8. Needlesticks and other sharps injuries
Needlesticks and other sharps injuries continue to pose a threat of exposing healthcare workers to bloodborne pathogens such as HIV and hepatitis. "Most hospitals have ongoing programs to address sharps safety. But these programs may have been established some time ago and may no longer be receiving adequate attention or achieving their expected level of effectiveness," the report says.
"Continuing injuries are a signal that additional attention is needed; it could be that clinicians are using poor technique, that the safety devices being used should be replaced with more effective models, or that gaps exist in the facility's sharps safety program."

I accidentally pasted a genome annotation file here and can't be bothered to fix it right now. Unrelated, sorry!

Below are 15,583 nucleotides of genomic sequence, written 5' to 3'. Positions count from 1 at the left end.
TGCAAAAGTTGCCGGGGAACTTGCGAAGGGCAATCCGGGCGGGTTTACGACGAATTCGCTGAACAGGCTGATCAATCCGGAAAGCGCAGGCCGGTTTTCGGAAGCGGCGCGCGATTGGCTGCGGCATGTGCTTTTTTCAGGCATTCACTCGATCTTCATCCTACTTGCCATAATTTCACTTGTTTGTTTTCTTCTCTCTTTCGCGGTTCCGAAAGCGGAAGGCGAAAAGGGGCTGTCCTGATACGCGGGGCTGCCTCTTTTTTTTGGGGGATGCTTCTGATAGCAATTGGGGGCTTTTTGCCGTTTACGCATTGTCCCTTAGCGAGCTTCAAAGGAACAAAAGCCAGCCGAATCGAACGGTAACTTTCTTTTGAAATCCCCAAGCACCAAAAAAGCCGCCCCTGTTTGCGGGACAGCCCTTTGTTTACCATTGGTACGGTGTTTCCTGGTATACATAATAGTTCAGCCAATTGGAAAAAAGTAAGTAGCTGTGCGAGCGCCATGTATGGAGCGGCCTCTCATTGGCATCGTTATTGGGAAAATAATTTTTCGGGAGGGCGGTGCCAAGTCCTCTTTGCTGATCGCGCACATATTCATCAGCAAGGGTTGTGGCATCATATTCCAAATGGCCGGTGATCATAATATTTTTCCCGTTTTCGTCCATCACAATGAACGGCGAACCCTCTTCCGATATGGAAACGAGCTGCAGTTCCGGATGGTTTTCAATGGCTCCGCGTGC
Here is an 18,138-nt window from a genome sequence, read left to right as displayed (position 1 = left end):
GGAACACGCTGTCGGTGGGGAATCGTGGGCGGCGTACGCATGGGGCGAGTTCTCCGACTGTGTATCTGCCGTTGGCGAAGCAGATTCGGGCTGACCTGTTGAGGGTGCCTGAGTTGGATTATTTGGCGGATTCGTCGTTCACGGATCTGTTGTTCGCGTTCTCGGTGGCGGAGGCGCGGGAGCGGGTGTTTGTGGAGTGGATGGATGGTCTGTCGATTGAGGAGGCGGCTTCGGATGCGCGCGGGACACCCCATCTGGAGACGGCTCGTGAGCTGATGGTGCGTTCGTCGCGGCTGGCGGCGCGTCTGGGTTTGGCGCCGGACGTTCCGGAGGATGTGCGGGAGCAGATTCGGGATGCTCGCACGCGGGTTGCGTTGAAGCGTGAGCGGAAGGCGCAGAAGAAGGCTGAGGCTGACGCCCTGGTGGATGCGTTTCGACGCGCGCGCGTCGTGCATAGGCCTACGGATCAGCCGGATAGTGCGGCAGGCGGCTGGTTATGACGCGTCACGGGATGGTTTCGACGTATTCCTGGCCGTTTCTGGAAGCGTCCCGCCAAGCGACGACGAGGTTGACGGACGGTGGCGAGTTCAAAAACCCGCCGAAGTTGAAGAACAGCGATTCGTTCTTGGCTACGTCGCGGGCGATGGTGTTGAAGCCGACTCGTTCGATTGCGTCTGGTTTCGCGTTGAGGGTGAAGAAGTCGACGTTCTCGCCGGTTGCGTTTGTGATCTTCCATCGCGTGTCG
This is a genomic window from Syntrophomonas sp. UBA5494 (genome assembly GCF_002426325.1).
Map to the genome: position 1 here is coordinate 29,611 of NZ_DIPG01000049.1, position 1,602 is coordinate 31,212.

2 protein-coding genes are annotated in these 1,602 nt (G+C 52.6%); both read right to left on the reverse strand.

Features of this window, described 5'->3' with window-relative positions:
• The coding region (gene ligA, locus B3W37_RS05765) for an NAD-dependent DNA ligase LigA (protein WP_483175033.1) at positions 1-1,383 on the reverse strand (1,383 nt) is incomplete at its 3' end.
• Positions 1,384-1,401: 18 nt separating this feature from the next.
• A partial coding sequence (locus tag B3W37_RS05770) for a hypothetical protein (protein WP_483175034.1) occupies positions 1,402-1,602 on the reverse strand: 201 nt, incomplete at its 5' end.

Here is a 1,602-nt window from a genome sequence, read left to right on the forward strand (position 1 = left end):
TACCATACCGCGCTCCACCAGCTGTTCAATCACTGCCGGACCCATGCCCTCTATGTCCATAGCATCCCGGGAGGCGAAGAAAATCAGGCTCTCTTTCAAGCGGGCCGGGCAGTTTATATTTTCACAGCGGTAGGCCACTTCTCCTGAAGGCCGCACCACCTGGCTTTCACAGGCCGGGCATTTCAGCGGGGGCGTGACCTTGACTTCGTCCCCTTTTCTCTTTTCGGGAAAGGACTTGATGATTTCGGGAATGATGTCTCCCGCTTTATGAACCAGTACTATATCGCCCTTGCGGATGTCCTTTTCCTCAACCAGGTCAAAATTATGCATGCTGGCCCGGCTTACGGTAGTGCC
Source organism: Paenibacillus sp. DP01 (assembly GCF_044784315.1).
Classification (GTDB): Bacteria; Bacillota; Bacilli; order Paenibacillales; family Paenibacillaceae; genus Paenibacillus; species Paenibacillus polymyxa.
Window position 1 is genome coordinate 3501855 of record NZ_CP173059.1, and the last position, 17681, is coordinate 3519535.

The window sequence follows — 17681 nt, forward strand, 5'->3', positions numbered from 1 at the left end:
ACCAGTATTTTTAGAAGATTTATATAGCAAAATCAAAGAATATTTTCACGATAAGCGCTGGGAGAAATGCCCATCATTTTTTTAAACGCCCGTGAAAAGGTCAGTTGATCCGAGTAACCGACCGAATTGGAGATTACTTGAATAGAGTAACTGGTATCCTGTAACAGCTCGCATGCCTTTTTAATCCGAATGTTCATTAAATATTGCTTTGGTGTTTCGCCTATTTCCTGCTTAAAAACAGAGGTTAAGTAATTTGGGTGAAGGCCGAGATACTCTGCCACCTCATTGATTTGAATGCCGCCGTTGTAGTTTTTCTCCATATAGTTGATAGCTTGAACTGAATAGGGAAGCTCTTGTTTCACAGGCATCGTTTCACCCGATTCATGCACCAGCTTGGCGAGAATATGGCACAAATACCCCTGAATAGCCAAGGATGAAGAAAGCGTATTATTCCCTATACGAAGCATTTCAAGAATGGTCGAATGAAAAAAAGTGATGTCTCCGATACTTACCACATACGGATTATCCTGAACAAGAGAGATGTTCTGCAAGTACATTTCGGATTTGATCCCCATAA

ECRI recommends that healthcare facilities; conduct annual reviews of their sharps safety programs that include assessments of injuries and current practices; and develop action plans that identify and categorize injuries and include remediation plans.
9. Anesthesia hazards due to incomplete pre-use inspection
The report notes that thorough pre-use inspection of anesthesia units has long been accepted as standard procedure. "However, in actual practice, such inspections can be inconsistent and incomplete. Hospital staff sometimes conducts pre-use checks using obsolete procedures or procedures designed for anesthesia units other than the one being used."